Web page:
For the first time in any United States trade agreement, this deal includes a prohibition on local data storage requirements in circumstances where a financial regulator has the access to data that it needs to fulfill its regulatory and supervisory mandate.
Key Highlights Supporting Financial Services
The new Financial Services chapter will include:
One of President Trump’s principal objectives in the renegotiation is to ensure the agreement benefits American workers. The United States and Mexico have agreed to a Labor chapter that brings labor obligations into the core of the agreement, makes them fully enforceable, and represents the strongest provisions of any trade agreement.
Key Achievement: Worker Representation in Collective Bargaining
The Labor chapter includes an Annex on Worker Representation in Collective Bargaining in Mexico, under which Mexico commits to specific legislative actions to provide for the effective recognition of the right to collective bargaining.
Key Achievement: Labor Rights Recognized by the International Labor Organization
The Labor chapter requires the Parties to adopt and maintain in law and practice labor rights as recognized by the International Labor Organization, to effectively enforce their labor laws, and not to waive or derogate from their labor laws.
Additionally, the chapter includes new provisions to take measures to prohibit the importation of goods produced by forced labor, to address violence against workers exercising their labor rights, and to ensure that migrant workers are protected under labor laws.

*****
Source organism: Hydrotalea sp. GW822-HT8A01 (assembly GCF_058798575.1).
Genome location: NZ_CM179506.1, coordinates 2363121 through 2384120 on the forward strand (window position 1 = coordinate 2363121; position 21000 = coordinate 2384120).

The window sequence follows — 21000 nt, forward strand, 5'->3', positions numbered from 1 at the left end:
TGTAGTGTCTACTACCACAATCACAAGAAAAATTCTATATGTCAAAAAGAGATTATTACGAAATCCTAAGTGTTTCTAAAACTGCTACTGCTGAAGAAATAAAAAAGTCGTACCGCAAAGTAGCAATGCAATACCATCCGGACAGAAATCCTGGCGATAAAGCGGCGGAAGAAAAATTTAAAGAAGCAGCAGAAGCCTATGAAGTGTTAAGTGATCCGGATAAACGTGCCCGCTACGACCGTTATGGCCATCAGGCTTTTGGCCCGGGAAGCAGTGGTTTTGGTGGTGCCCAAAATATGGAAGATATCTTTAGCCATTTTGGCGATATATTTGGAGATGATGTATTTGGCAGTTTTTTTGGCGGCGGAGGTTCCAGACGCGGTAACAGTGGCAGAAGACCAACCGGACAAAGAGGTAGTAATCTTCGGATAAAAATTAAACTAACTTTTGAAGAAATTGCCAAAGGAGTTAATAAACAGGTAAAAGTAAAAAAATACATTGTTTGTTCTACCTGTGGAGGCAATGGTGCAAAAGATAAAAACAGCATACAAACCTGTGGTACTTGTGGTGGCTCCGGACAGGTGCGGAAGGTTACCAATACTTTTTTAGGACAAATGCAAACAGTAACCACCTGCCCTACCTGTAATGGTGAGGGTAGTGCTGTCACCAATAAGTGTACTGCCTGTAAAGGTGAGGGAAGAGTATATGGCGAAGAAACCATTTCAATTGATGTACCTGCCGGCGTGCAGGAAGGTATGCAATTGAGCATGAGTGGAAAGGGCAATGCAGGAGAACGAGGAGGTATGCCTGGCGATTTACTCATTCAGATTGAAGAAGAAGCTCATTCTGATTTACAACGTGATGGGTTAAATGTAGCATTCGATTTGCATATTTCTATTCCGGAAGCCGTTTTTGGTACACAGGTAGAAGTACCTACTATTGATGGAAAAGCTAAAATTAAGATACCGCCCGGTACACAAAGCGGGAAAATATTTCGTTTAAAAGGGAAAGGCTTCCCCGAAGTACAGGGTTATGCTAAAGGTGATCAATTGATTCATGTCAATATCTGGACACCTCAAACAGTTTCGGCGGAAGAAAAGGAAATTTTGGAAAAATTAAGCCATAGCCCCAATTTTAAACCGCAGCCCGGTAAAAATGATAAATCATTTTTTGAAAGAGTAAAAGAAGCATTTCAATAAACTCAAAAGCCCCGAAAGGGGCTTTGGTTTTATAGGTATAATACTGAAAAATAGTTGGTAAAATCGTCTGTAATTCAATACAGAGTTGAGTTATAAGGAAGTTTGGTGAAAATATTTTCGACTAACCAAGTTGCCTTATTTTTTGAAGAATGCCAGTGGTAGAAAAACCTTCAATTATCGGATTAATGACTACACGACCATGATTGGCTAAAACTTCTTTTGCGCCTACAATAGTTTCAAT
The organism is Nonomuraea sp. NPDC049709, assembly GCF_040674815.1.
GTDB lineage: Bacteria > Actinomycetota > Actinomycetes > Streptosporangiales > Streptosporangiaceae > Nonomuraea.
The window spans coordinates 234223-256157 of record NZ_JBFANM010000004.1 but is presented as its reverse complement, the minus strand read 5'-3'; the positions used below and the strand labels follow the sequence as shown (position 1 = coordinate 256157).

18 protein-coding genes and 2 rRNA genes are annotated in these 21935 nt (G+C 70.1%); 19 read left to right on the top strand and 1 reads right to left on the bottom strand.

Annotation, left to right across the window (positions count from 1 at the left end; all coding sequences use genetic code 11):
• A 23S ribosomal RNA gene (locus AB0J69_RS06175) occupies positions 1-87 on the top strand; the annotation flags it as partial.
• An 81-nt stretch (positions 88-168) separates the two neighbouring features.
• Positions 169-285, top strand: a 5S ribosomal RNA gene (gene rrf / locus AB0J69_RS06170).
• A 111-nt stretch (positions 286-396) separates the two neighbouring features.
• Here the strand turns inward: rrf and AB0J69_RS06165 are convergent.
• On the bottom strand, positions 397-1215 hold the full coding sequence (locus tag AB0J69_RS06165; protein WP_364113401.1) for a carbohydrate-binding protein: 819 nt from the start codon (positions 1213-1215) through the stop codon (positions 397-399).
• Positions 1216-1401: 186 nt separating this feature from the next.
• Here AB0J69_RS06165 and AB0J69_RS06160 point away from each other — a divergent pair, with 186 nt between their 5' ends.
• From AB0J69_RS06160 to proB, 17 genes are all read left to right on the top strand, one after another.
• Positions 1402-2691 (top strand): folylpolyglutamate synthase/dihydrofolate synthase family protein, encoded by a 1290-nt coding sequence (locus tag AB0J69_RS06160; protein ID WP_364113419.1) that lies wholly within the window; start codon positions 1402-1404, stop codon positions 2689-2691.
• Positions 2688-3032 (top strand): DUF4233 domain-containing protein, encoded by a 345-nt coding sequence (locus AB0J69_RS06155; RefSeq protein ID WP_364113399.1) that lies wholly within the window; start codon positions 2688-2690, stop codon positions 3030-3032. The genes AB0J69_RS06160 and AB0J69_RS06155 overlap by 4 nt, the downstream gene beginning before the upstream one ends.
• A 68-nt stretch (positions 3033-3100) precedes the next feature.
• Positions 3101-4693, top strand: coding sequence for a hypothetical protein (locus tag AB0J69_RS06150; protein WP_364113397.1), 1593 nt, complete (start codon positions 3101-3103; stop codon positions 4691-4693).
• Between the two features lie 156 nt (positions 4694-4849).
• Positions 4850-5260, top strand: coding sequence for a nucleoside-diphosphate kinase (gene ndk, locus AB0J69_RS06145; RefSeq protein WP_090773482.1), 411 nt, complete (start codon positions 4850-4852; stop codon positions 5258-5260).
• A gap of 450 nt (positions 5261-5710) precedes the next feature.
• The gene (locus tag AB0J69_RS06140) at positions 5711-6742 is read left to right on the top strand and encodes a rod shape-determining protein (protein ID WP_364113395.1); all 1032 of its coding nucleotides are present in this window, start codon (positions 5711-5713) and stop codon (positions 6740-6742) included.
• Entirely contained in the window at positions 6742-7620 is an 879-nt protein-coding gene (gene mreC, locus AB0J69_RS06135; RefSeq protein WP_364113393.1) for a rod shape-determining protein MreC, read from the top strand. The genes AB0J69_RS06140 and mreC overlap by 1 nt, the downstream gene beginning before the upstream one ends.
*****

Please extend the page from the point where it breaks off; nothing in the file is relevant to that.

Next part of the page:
Key Achievement: New Labor Value Content Rule
To support North American jobs, the deal requires new trade rules of origin to drive higher wages by requiring that 40-45 percent of auto content be made by workers earning at least $16 USD per hour.
The United States and Mexico have agreed to the most advanced, most comprehensive, highest-standard chapter on the Environment of any trade agreement. Like the Labor chapter, the Environment chapter brings all environmental provisions into the core of agreement and makes them enforceable.
Key Achievement: Most Comprehensive Set of Enforceable Environmental Obligations
The Environment chapter includes the most comprehensive set of enforceable environmental obligations of any previous United States agreement, including obligations to combat trafficking in wildlife, timber, and fish; to strengthen law enforcement networks to stem such trafficking; and to address pressing environmental issues such as air quality and marine litter
Environment obligations include:
Published by the U.S. Chamber of Commerce at https://www.uschamber.com/tariffs?iesrc=ctr
|Mon Apr 15 @ 8:30AM|
Letters of Credit Seminar
|Tue Apr 16 @ 8:30AM|
International Logistics Seminar
|Wed Apr 17 @ 8:30AM|
Export Documentation Seminar
|Thu Apr 18 @ 8:30AM|
International Commercial Terms Seminar
|Thu Apr 18 @ 1:00PM|
Incoterms Strategies Seminar
|Mon Apr 22 @ 8:30AM|
Tariff Classification Seminar
|Tue Apr 23 @ 8:30AM|
NAFTA Rules of Origin Seminar
|Wed Apr 24 @ 8:30AM|
Import Documentation Seminar
|Thu Apr 25 @ 8:30AM|
Importing 201 Seminar